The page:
Machakos farmers embrace ecological farming

By Carol Kamau

Agriculture remains the backbone of Kenya’s economy contributing about 30 percent of the country’s gross domestic product.

However, changes in weather patterns and the current drought ravaging most parts of the country have seen many farmers suffer losses due to poor harvests with families who solely rely on the sector having to deal with diminishing returns.

But for a small group of farmers in Machakos County, it is a narrative that is slowly changing through the adoption of a new concept dubbed ecological farming.

Changes in weather patterns have seen the country face longer dry spells which has severely affected agricultural production in the country.

The current drought which has affected about three million people probably an indication of the urgent need to change our agricultural practices.

Through ecological farming, an initiative by Institute for culture and ecology supported by Green Peace Africa, farmers in Machakos County, a largely semi-arid region, are telling a different story.

Peter Mutiso, previously practiced conventional agriculture which is essentially the use of fertilizers and pesticides in his farm but switched to ecological agriculture which emphasizes instead on use of manure, cover crops, intercropping and planting foods that are resilient to harsh climatic conditions.

He uses zai pits because it is inexpensive. The zai pit measure 60 cm x 60 cm by 30 cm and is also called a nine pit hole meaning in it, you can plant up to nine seeds in each hole.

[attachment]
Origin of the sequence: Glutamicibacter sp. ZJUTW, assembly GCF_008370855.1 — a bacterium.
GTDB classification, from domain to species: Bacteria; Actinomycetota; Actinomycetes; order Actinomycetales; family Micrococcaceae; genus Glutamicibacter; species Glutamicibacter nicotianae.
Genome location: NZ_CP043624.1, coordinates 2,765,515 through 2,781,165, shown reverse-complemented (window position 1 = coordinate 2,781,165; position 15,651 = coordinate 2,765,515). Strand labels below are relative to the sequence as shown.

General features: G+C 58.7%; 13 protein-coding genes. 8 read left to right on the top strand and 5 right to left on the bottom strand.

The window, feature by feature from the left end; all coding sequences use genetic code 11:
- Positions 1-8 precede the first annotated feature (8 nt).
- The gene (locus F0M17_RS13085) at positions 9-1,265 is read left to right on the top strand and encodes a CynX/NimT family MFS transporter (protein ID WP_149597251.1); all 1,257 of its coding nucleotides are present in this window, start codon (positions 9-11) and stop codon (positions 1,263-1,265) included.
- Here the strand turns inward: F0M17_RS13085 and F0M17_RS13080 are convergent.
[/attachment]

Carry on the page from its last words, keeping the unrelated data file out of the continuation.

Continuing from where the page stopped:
Mutiso says the zaipit conserves water/moisture adding that it’s important that farmers learn not to leave bare their farms before and after harvesting.

He says use of cover crops and leaving behind crop residue ensures that the sun does not directly hit the soil. Fertilizers he says especially during the dry season corrode the soil making it hard for them to be productive.

In Matungulu, we meet James Muoki, who uses agroforestry, terracing, crop rotation as well as manure on his farm.

Muoki says terracing as a mode of agriculture has ensured no soil cover is lost even during the rainy season. Minimum tillage which ensures minimum disturbance of the soil to conserve the little moisture underneath is key he says.

Despite the lack of rains, Mutiso was able to harvest 100 kilograms of maize, 180 kilograms of beans and 100 kilograms of green grams from his one acre piece of land.

It is a different story for Joyce Nduku who heavily relies on agriculture to feed her 8 children. But unlike the others she practices industrial agriculture which has led her to incur losses.

Nduku is at a loss noting that the changes in climatic conditions have greatly affected farming. It is a similar story for Grace Kasina who says crops planted using manure take longer to mature.

She however admits that with the reduced rains, the soil has become less productive hence she is gradually opting for ecological agriculture.

Organic manure adds generous amounts of organic matter to your soil and it also improves its moisture-holding capacity which is key especially with the ever reducing rainfall.